In My Shoes: Navigating the Western Gender Binary


Words || Rey Vargas

In the journey of self-discovery, ending up where you began can be a good thing. I drifted from my childhood tendencies only to come back to them, but with more wisdom and insight. Things that I thought were my weaknesses became my strengths. Some of them included my affectionate nature, my humanism, and my body. Those things were used against me, but I’ve reclaimed them and grew from that experience.

From infancy to childhood, I was affectionate. My parents told me stories of how I would ask for hugs from relatives I just met. Before I could form sentences, I was already making up words that meant “give me hugs”. That quirk of mine didn’t pose a huge issue in my home country, the Philippines, since physical affection is commonplace in the culture. 

It did pose an issue, however, when I moved to Sydney and started high school. Suddenly, it was taboo for me to hug my male friends. Even touching a classmate’s arm for too long was seen as a romantic gesture. The prevalent Western culture enforced its restrictions on me and I caved in like a house of cards. I couldn’t give my love the way I was used to giving it so I tried to stop feeling it. That way, there was nothing to give to begin with.

But not feeling anything at all was near impossible. I couldn’t invest my love in real people, so I turned to fiction or people outside my social radar like celebrities. I put so much of myself into the words and music I put together. Countless days were spent curating playlists for people and moments I would never get to experience. I would write fanfic after fanfic of my favourite characters in scenarios I wish I could make happen. If you pick a playlist I made and listened, you’d find reverence and passion. If you read one of my fanfics, you’d be immersed in a world of colour and light. I surrounded myself with art and music of distant realms, so I wouldn’t have to deal with the bleakness of my own. 

Another restriction of Western culture I see is the strict enforcement of the gender binary. In the Philippines, we have what some would consider a third gender: the “bakla”. I grew up knowing the bakla to be someone who is assigned male at birth but displays feminine mannerisms and present as women. They can be attracted to men but they are not necessarily gay. Some self-identify as women, some don’t. However they present or identify, baklas are integrated and even accepted in mainstream Filipino society. I grew up in an environment that has flexible and forgiving ideas about gender identity and expression, so I carried over those ideas when I moved to Sydney. 

When I cut my hair short in Year 7, two boys asked me if I was a boy or a girl. At the time, I was wearing the girls uniform and – identifying as a girl back then – I tugged at my skirt as a response to their question. The shocked reaction I got from them was perplexing. I didn’t understand why it was such a big deal to them. It was just hair… or was it?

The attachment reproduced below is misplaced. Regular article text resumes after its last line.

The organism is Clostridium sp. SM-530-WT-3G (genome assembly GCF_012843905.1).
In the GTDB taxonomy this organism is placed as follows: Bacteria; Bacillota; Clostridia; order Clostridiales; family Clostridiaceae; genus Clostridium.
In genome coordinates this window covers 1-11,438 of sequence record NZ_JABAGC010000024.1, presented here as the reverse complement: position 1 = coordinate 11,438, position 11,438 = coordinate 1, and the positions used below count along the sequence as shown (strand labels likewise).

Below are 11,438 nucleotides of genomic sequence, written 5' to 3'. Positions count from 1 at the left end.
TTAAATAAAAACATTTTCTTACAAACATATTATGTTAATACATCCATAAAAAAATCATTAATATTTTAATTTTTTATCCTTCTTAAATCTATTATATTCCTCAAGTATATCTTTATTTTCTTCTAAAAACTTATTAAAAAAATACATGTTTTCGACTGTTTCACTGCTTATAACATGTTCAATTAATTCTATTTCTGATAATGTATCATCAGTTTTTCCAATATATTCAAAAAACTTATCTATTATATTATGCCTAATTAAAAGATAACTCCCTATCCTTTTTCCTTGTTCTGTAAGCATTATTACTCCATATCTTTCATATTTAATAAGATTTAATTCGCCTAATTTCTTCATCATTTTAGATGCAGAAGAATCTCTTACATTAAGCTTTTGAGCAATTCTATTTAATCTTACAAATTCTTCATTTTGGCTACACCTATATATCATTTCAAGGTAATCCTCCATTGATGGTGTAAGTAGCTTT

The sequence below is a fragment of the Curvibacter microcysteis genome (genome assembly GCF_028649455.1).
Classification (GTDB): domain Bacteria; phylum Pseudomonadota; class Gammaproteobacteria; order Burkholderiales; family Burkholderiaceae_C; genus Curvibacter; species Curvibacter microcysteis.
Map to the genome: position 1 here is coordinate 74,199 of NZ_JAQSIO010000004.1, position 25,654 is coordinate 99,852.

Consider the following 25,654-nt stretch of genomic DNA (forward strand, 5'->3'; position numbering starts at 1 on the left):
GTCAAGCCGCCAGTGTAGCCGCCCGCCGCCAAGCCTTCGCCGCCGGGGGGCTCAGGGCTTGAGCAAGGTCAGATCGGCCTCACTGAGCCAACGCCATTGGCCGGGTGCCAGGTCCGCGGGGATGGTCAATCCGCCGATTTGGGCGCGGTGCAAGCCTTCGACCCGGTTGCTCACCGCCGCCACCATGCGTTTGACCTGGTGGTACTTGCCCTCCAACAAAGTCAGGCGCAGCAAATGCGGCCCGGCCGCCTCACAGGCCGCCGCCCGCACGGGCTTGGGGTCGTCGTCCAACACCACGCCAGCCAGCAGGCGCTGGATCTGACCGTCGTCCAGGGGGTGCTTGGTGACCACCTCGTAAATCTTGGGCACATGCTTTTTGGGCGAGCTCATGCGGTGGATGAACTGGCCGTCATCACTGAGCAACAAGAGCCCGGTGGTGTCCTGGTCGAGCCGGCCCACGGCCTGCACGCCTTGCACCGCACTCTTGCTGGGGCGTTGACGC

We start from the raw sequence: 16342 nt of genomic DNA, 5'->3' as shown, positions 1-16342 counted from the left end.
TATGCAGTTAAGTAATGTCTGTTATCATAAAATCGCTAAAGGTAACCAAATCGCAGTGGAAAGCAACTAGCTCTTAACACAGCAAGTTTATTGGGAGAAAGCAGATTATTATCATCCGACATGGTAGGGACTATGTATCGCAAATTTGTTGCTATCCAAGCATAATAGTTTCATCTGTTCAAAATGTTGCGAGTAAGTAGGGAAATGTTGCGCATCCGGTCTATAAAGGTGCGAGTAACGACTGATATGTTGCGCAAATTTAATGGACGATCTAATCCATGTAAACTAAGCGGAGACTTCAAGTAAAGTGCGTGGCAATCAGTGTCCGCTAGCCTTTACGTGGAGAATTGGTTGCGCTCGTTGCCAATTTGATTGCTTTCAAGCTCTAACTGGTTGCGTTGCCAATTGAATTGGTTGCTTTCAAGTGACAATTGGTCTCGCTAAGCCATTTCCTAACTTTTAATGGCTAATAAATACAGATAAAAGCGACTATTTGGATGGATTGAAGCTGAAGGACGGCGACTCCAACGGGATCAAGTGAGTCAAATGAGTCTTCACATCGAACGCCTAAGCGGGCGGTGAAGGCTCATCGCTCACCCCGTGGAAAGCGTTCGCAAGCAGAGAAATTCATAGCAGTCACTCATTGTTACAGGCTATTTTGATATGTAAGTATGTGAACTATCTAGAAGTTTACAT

I told my former partner, a trans girl, that she was free to call me her boyfriend if that was the safer term to use. I’m nonbinary and I’m indifferent towards gendered terms, but it triggered some dysphoria when she started treating me more like a boy. She forced that I take on traditionally masculine roles in the relationship, both in and out of the bedroom, despite my protests. She would guilt trip me about not wearing a binder at all times by lamenting about how she wished she and I could swap breast tissue. She often justified that behaviour by pointing out that she was taking estrogen for HRT and I was taking testosterone, therefore we had to “follow our urges”. As a side note, I no longer take HRT but I still have the same “urges”.

While my physical dysphoria is close to none post-HRT, I still experience social dysphoria time and time again. Getting haircuts can be a nightmare because a lot of places have different rates for mens and womens haircuts. The gender section in forms often get an eye roll from me because I only have two choices. Deciding outfits is like a game of Russian roulette because I never know how I’m going to be addressed when I’m out in public in a prospective outfit. The world tried to give me a gender, but I put it down gently – saying “no, thank you“ – and now the world is trying to give it to me again but with cannons.  

What did I do with all this piling conflict? How did I deal with the shit storm that is navigating the world as a trans person? I did what any self-respecting queer person would do: get into musical theatre.

But really, ever since I performed in my first show with MacMS, I’ve overcome so many issues I’ve had about my gender and my relationships. MacMS introduced me to so many new people that accepted me for who I am, unconditionally. My affectionate nature could now properly manifest without ridicule because a backstage cuddle pile is always a good idea when it’s eight degrees in the Lighthouse Theatre. All that pent up passion finally had an outlet in embodying various characters from a stoic sharpshooter to a bubbly high schooler. I could channel my sheer excitement for life into scenes and songs. And best of all, I have the opportunity to inhabit a totally different headspace every night during a show. Getting out of my own head into someone else’s proved to be therapeutic for me. It helped me process countless issues I couldn’t put into words and it helped me understand my situation in different perspectives.

I have nothing but praise for the community I found in musical theatre. There are so many people I admire and respect that I want to mention here, but I think it’s best if I did that in person. They all taught me so much about acting, about life, that I sometimes feel like it’s too good to be true that I even know these people in the first place. 

I took a chance in MacMS and MacMS took a chance on me. And by God, were the odds in our favour.